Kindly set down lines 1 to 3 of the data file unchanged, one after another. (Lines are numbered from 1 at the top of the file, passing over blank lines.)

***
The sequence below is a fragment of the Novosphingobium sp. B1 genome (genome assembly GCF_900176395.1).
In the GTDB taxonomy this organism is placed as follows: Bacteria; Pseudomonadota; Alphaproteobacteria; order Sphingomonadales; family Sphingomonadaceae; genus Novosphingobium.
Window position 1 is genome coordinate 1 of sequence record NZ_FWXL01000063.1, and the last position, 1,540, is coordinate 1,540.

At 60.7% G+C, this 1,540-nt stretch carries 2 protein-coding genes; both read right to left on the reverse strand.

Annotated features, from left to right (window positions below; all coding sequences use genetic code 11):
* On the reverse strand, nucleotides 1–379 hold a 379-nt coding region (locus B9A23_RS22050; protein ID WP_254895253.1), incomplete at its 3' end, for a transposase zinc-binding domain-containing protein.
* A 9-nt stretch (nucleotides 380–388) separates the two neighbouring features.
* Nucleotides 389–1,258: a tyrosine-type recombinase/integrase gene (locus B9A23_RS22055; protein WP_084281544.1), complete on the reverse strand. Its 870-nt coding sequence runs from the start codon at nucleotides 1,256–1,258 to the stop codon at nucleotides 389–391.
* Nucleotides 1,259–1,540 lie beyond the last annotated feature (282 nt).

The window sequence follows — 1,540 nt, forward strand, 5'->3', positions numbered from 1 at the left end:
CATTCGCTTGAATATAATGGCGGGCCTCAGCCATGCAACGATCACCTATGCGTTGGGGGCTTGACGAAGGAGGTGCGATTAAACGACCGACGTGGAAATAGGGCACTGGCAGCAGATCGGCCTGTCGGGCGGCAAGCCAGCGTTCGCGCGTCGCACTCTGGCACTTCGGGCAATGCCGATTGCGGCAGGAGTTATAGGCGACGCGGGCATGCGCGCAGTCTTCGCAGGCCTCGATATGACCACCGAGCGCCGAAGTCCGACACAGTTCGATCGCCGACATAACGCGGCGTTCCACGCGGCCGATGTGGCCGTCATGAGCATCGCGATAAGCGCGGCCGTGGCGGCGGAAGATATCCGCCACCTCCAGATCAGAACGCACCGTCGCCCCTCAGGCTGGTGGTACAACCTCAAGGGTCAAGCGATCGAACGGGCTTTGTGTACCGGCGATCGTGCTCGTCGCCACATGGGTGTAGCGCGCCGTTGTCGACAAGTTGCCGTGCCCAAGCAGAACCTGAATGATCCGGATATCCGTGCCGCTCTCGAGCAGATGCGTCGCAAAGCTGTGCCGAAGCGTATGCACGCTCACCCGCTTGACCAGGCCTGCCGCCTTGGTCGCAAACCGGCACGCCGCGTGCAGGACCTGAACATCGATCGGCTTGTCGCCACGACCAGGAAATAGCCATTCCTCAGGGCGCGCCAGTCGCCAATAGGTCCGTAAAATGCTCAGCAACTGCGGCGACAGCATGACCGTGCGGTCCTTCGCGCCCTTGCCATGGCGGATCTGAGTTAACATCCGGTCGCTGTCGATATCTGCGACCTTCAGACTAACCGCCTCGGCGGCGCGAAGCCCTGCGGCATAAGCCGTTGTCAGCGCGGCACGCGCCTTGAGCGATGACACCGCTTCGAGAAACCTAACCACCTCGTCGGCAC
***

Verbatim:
The sequence below is a fragment of the Novosphingobium sp. B1 genome (genome assembly GCF_900176395.1).
In the GTDB taxonomy this organism is placed as follows: Bacteria; Pseudomonadota; Alphaproteobacteria; order Sphingomonadales; family Sphingomonadaceae; genus Novosphingobium.
Window position 1 is genome coordinate 1 of sequence record NZ_FWXL01000063.1, and the last position, 1,540, is coordinate 1,540.